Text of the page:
And I got fed up with the patriarchy and blatant sexism in the corporate worlds I worked in. I’ve had bosses push me, use derogatory words, assume they didn’t need to provide health care because I had a domestic partner. I dreamt of this vision of self care, walking my dogs, practicing yoga, volunteering, WHILE working on my own ideas. It just didn’t fit into someone else’s business. Bob sure as ‘eff didn’t care if my chakras were aligned.
The breaking point was in July of ’08. I was on the 24th floor during a 6.5 earthquake, 15 miles away from home and I just couldn’t accept the idea that my boss’ face could possibly have been the last one I would see before my imminent end. And, dude, the aftershocks in a high rise are for the GD birds.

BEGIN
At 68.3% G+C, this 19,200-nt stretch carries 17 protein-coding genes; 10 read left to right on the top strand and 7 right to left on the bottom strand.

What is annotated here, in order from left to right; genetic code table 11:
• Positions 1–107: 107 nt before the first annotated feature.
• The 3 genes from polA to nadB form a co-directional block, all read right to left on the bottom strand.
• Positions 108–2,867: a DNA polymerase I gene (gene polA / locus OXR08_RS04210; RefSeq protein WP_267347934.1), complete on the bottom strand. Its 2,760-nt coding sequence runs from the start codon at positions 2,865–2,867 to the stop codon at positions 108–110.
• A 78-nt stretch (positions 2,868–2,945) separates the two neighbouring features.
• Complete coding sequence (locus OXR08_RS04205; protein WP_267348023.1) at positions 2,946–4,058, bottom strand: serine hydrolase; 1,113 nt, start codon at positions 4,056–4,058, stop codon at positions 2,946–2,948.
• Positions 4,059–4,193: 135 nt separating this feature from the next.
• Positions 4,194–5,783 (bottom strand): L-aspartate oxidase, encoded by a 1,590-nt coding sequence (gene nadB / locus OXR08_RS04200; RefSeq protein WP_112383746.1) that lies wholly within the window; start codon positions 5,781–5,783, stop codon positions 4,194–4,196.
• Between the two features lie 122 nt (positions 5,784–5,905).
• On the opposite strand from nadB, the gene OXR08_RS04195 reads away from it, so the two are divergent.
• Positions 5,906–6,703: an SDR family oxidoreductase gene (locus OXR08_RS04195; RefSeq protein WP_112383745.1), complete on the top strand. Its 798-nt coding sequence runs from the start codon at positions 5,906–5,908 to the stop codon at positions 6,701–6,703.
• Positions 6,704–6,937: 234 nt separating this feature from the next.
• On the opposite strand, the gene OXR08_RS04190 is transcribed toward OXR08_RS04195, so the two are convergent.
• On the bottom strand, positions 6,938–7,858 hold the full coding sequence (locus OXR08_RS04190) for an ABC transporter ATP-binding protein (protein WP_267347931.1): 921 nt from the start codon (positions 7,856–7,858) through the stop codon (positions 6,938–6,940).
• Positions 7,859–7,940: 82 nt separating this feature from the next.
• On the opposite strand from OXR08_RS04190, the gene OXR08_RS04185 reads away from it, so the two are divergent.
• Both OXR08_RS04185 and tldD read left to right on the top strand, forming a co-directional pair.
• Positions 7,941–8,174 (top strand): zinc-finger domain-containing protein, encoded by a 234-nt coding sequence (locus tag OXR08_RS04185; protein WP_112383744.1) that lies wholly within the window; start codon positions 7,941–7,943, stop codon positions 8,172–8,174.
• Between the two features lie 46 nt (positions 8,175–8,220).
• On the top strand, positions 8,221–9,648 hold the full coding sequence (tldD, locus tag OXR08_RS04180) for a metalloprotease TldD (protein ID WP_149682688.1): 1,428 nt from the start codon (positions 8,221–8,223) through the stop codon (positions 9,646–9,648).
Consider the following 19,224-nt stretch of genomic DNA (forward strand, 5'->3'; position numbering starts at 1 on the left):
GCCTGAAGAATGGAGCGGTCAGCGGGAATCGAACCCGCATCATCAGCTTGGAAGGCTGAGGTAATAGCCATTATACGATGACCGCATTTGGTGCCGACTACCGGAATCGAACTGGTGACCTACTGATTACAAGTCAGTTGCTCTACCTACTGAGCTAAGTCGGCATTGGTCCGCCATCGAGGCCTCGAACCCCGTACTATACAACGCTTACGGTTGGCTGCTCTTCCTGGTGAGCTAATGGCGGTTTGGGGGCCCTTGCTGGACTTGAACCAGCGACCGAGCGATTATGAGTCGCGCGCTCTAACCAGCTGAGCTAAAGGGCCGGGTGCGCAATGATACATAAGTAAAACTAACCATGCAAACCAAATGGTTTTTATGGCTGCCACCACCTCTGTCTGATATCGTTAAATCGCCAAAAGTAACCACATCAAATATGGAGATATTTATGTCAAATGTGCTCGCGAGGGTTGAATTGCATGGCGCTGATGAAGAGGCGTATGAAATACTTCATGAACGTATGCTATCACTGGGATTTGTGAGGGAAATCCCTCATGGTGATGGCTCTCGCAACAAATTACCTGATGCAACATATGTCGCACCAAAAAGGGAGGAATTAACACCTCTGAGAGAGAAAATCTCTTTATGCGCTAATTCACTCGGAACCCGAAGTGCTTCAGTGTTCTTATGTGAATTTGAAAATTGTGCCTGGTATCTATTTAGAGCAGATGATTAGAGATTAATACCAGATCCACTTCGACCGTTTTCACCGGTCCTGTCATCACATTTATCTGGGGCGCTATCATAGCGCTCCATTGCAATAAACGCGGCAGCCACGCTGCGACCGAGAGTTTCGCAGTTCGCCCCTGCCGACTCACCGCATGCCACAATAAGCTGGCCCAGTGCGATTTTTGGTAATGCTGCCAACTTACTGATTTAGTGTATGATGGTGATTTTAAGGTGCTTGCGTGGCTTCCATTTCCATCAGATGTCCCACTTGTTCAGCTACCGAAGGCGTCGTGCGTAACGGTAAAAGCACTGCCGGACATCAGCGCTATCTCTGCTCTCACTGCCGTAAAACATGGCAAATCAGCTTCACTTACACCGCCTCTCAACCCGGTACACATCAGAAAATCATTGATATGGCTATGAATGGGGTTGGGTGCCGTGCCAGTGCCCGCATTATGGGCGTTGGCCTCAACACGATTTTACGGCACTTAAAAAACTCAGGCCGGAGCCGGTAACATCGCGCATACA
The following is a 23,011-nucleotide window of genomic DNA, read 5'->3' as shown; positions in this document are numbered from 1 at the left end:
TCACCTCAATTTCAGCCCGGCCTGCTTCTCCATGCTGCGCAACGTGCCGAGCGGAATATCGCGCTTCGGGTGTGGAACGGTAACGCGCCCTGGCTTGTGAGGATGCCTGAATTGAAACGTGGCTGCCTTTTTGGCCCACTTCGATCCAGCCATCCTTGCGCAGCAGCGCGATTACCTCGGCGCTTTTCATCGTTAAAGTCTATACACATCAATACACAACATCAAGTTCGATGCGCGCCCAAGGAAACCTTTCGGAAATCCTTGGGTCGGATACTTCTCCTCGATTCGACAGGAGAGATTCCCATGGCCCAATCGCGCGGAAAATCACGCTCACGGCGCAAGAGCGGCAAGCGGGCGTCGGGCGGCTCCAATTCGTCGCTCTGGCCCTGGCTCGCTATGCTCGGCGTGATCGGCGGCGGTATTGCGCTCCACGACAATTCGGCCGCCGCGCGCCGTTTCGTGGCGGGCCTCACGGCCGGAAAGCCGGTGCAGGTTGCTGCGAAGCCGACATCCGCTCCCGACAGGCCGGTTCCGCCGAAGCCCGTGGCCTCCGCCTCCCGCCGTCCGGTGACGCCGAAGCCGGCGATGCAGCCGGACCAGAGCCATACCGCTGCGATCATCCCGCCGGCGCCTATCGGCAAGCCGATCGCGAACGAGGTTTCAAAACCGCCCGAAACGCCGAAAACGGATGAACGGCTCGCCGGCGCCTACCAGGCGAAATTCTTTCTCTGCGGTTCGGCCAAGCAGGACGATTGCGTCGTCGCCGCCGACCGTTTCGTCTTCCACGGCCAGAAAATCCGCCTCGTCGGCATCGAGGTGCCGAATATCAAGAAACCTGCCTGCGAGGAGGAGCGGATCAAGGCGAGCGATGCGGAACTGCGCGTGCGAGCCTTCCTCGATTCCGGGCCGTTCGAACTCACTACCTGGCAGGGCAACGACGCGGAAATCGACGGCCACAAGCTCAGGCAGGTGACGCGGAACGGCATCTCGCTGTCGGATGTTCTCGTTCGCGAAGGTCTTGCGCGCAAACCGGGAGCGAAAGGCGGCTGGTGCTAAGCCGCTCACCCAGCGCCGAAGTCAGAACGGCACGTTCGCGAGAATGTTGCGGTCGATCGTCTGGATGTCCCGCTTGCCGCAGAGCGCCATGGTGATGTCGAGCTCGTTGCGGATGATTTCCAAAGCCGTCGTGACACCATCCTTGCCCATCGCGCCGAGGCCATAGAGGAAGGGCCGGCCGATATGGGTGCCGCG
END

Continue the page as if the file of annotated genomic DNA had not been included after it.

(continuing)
LIONESS: What was your last “why did i go into business for myself” moment?
WACKENHEIM-GIMPLE: When I was pregnant with my son, I had auditions for Weight Watchers and an appetite suppressant. It was so soul crushing that I’d wished I’d continued to my interest in chemistry and become a chemist.
LIONESS: Every female professional should have __________________.
WACKENHEIM-GIMPLE: Confidence. In the wise words of Beyonce, “There’s no such thing as a weak woman.” Girl, you got this.
LIONESS: If you could steal some business mojo from another mogul, who would it be and why?
WACKENHEIM-GIMPLE: Not to bring it back to Beyonce, but Beyonce. She’s created this brand for herself that has empowered millions of women, all the while entertaining the hell out of us all. Queen B has remained true to herself and it shows through her products and blog. #Fempress